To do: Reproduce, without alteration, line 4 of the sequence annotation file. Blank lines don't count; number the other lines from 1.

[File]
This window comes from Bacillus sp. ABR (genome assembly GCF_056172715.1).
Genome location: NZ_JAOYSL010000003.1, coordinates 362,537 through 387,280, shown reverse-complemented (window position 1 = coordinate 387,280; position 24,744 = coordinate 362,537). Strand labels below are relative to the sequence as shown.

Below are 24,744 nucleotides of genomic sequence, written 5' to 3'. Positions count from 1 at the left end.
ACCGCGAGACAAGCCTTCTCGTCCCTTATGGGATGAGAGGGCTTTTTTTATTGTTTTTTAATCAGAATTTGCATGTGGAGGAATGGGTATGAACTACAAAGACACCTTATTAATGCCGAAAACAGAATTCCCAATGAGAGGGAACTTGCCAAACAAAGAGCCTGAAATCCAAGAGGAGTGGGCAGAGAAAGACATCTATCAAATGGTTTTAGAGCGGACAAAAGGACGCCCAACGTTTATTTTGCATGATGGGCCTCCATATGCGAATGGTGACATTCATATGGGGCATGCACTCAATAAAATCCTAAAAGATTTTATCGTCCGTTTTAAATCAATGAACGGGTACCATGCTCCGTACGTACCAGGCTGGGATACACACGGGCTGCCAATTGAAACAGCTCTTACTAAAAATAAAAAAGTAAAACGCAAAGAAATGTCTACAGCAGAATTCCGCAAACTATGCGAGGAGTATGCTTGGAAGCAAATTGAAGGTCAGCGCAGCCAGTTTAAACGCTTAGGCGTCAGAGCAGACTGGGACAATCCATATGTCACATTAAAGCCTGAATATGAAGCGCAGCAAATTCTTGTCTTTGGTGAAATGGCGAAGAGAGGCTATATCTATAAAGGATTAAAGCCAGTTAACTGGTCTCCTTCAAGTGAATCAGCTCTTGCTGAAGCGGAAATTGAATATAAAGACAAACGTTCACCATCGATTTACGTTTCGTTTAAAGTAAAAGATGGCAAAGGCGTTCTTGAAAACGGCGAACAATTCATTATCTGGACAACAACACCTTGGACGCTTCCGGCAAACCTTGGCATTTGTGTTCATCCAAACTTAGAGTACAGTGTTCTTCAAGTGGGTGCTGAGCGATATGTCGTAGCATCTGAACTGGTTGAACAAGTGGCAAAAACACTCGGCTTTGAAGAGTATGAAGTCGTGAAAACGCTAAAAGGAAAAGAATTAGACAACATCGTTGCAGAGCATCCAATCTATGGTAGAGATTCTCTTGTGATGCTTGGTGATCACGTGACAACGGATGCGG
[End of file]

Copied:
ACCGCGAGACAAGCCTTCTCGTCCCTTATGGGATGAGAGGGCTTTTTTTATTGTTTTTTAATCAGAATTTGCATGTGGAGGAATGGGTATGAACTACAAAGACACCTTATTAATGCCGAAAACAGAATTCCCAATGAGAGGGAACTTGCCAAACAAAGAGCCTGAAATCCAAGAGGAGTGGGCAGAGAAAGACATCTATCAAATGGTTTTAGAGCGGACAAAAGGACGCCCAACGTTTATTTTGCATGATGGGCCTCCATATGCGAATGGTGACATTCATATGGGGCATGCACTCAATAAAATCCTAAAAGATTTTATCGTCCGTTTTAAATCAATGAACGGGTACCATGCTCCGTACGTACCAGGCTGGGATACACACGGGCTGCCAATTGAAACAGCTCTTACTAAAAATAAAAAAGTAAAACGCAAAGAAATGTCTACAGCAGAATTCCGCAAACTATGCGAGGAGTATGCTTGGAAGCAAATTGAAGGTCAGCGCAGCCAGTTTAAACGCTTAGGCGTCAGAGCAGACTGGGACAATCCATATGTCACATTAAAGCCTGAATATGAAGCGCAGCAAATTCTTGTCTTTGGTGAAATGGCGAAGAGAGGCTATATCTATAAAGGATTAAAGCCAGTTAACTGGTCTCCTTCAAGTGAATCAGCTCTTGCTGAAGCGGAAATTGAATATAAAGACAAACGTTCACCATCGATTTACGTTTCGTTTAAAGTAAAAGATGGCAAAGGCGTTCTTGAAAACGGCGAACAATTCATTATCTGGACAACAACACCTTGGACGCTTCCGGCAAACCTTGGCATTTGTGTTCATCCAAACTTAGAGTACAGTGTTCTTCAAGTGGGTGCTGAGCGATATGTCGTAGCATCTGAACTGGTTGAACAAGTGGCAAAAACACTCGGCTTTGAAGAGTATGAAGTCGTGAAAACGCTAAAAGGAAAAGAATTAGACAACATCGTTGCAGAGCATCCAATCTATGGTAGAGATTCTCTTGTGATGCTTGGTGATCACGTGACAACGGATGCGG